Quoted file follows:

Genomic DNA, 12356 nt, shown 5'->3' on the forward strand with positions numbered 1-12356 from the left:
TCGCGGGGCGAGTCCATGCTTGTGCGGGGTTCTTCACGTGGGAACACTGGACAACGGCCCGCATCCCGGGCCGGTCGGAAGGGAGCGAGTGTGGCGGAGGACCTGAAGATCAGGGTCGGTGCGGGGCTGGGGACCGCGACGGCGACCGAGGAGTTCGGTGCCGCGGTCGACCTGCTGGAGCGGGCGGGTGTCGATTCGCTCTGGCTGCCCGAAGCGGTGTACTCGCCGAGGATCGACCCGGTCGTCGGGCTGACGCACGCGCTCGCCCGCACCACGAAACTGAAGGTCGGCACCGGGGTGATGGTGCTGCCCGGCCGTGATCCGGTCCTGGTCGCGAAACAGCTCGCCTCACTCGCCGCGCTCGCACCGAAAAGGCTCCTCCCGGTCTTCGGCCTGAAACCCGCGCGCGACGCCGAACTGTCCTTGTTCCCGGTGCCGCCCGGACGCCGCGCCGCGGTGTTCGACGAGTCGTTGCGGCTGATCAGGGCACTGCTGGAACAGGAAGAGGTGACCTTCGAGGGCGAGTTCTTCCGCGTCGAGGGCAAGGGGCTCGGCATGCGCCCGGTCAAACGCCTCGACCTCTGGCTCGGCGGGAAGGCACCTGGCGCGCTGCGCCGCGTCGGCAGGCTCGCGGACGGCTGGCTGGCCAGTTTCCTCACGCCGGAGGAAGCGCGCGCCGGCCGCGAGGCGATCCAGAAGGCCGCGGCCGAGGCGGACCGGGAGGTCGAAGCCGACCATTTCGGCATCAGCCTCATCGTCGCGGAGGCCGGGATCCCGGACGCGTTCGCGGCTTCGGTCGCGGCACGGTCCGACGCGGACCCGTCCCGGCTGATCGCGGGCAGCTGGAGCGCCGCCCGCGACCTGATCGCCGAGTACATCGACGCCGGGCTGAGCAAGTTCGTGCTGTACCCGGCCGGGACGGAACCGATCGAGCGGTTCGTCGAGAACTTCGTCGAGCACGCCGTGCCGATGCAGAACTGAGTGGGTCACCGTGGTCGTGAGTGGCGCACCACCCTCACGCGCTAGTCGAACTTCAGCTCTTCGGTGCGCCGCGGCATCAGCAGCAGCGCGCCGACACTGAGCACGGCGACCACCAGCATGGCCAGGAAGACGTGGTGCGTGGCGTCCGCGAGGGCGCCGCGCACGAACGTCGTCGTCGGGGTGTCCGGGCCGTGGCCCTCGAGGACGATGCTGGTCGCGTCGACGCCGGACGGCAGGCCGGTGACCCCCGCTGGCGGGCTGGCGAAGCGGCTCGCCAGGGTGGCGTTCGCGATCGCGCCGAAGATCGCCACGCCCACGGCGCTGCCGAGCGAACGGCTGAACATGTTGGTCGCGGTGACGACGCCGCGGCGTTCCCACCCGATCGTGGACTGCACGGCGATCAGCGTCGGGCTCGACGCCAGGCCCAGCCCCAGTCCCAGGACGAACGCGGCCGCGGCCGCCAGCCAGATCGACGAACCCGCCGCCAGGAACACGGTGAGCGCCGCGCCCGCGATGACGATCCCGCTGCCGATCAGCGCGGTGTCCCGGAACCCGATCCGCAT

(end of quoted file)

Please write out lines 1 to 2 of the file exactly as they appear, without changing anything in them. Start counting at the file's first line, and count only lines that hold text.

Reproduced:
Genomic DNA, 12356 nt, shown 5'->3' on the forward strand with positions numbered 1-12356 from the left:
TCGCGGGGCGAGTCCATGCTTGTGCGGGGTTCTTCACGTGGGAACACTGGACAACGGCCCGCATCCCGGGCCGGTCGGAAGGGAGCGAGTGTGGCGGAGGACCTGAAGATCAGGGTCGGTGCGGGGCTGGGGACCGCGACGGCGACCGAGGAGTTCGGTGCCGCGGTCGACCTGCTGGAGCGGGCGGGTGTCGATTCGCTCTGGCTGCCCGAAGCGGTGTACTCGCCGAGGATCGACCCGGTCGTCGGGCTGACGCACGCGCTCGCCCGCACCACGAAACTGAAGGTCGGCACCGGGGTGATGGTGCTGCCCGGCCGTGATCCGGTCCTGGTCGCGAAACAGCTCGCCTCACTCGCCGCGCTCGCACCGAAAAGGCTCCTCCCGGTCTTCGGCCTGAAACCCGCGCGCGACGCCGAACTGTCCTTGTTCCCGGTGCCGCCCGGACGCCGCGCCGCGGTGTTCGACGAGTCGTTGCGGCTGATCAGGGCACTGCTGGAACAGGAAGAGGTGACCTTCGAGGGCGAGTTCTTCCGCGTCGAGGGCAAGGGGCTCGGCATGCGCCCGGTCAAACGCCTCGACCTCTGGCTCGGCGGGAAGGCACCTGGCGCGCTGCGCCGCGTCGGCAGGCTCGCGGACGGCTGGCTGGCCAGTTTCCTCACGCCGGAGGAAGCGCGCGCCGGCCGCGAGGCGATCCAGAAGGCCGCGGCCGAGGCGGACCGGGAGGTCGAAGCCGACCATTTCGGCATCAGCCTCATCGTCGCGGAGGCCGGGATCCCGGACGCGTTCGCGGCTTCGGTCGCGGCACGGTCCGACGCGGACCCGTCCCGGCTGATCGCGGGCAGCTGGAGCGCCGCCCGCGACCTGATCGCCGAGTACATCGACGCCGGGCTGAGCAAGTTCGTGCTGTACCCGGCCGGGACGGAACCGATCGAGCGGTTCGTCGAGAACTTCGTCGAGCACGCCGTGCCGATGCAGAACTGAGTGGGTCACCGTGGTCGTGAGTGGCGCACCACCCTCACGCGCTAGTCGAACTTCAGCTCTTCGGTGCGCCGCGGCATCAGCAGCAGCGCGCCGACACTGAGCACGGCGACCACCAGCATGGCCAGGAAGACGTGGTGCGTGGCGTCCGCGAGGGCGCCGCGCACGAACGTCGTCGTCGGGGTGTCCGGGCCGTGGCCCTCGAGGACGATGCTGGTCGCGTCGACGCCGGACGGCAGGCCGGTGACCCCCGCTGGCGGGCTGGCGAAGCGGCTCGCCAGGGTGGCGTTCGCGATCGCGCCGAAGATCGCCACGCCCACGGCGCTGCCGAGCGAACGGCTGAACATGTTGGTCGCGGTGACGACGCCGCGGCGTTCCCACCCGATCGTGGACTGCACGGCGATCAGCGTCGGGCTCGACGCCAGGCCCAGCCCCAGTCCCAGGACGAACGCGGCCGCGGCCGCCAGCCAGATCGACGAACCCGCCGCCAGGAACACGGTGAGCGCCGCGCCCGCGATGACGATCCCGCTGCCGATCAGCGCGGTGTCCCGGAACCCGATCCGCAT